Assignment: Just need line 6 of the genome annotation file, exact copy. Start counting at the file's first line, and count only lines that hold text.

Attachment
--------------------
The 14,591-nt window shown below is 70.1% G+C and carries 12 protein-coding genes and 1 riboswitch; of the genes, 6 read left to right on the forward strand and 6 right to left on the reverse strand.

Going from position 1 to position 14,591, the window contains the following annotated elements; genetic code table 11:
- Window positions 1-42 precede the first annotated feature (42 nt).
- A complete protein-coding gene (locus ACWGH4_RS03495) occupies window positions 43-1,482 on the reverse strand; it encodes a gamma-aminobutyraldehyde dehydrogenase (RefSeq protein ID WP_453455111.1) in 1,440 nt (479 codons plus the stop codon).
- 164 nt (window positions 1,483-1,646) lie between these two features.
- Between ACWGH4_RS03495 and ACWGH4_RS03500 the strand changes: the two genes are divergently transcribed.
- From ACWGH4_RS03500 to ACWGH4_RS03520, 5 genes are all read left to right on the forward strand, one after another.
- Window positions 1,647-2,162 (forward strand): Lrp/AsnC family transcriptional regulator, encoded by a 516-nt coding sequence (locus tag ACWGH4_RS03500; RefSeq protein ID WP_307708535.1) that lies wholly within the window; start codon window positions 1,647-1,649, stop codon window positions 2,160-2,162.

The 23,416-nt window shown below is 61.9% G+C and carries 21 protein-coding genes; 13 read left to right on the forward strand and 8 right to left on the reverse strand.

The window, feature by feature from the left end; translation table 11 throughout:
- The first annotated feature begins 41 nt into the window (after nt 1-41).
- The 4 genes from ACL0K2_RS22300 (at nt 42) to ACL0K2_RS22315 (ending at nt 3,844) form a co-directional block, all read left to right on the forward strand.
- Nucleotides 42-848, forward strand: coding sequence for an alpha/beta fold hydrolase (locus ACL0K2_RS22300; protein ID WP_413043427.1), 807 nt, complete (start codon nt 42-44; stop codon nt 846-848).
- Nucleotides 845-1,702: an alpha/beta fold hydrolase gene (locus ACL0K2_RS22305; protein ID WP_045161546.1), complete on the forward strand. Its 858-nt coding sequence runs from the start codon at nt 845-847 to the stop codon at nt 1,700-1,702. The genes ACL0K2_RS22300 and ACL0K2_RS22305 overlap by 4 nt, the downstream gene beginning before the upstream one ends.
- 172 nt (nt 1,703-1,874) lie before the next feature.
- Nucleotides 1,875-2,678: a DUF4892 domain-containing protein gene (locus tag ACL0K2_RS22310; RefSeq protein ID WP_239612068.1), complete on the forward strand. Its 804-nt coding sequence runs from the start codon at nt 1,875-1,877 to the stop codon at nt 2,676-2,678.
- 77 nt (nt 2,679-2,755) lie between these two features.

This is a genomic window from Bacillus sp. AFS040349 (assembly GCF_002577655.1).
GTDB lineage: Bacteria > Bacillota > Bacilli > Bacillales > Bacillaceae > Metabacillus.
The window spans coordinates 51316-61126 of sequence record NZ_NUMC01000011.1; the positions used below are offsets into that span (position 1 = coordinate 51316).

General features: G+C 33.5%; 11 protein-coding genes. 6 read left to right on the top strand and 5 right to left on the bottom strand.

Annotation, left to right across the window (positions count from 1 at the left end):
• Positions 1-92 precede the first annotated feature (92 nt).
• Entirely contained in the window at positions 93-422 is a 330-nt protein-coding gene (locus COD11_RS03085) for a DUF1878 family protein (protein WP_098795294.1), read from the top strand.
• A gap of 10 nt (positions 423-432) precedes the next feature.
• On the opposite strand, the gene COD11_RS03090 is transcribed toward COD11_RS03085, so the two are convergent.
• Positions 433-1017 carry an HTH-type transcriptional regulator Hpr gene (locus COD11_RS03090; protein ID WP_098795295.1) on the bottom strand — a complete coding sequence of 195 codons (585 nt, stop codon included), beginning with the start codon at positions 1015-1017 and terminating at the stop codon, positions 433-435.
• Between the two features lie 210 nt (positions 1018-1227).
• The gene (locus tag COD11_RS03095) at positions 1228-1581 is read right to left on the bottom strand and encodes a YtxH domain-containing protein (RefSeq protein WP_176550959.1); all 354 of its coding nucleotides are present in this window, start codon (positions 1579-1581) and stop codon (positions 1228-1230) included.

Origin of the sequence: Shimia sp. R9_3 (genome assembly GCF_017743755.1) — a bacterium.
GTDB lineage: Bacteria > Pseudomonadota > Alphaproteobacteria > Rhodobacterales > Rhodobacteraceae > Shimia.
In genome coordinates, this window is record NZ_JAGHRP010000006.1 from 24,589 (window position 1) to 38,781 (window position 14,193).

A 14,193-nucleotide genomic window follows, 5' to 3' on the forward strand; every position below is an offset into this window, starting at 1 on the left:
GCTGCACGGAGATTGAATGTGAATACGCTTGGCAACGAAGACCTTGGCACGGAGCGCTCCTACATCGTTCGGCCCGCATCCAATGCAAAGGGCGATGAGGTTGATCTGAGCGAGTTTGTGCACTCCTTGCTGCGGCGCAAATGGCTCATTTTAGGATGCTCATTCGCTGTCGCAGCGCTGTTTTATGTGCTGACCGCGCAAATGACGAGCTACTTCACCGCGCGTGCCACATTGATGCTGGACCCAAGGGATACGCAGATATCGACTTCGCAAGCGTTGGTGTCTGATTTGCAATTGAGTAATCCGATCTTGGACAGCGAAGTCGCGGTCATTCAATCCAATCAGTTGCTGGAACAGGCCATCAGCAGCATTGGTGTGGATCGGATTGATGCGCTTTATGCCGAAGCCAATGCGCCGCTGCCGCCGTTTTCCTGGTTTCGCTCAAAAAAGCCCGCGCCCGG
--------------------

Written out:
- Between ACWGH4_RS03495 and ACWGH4_RS03500 the strand changes: the two genes are divergently transcribed.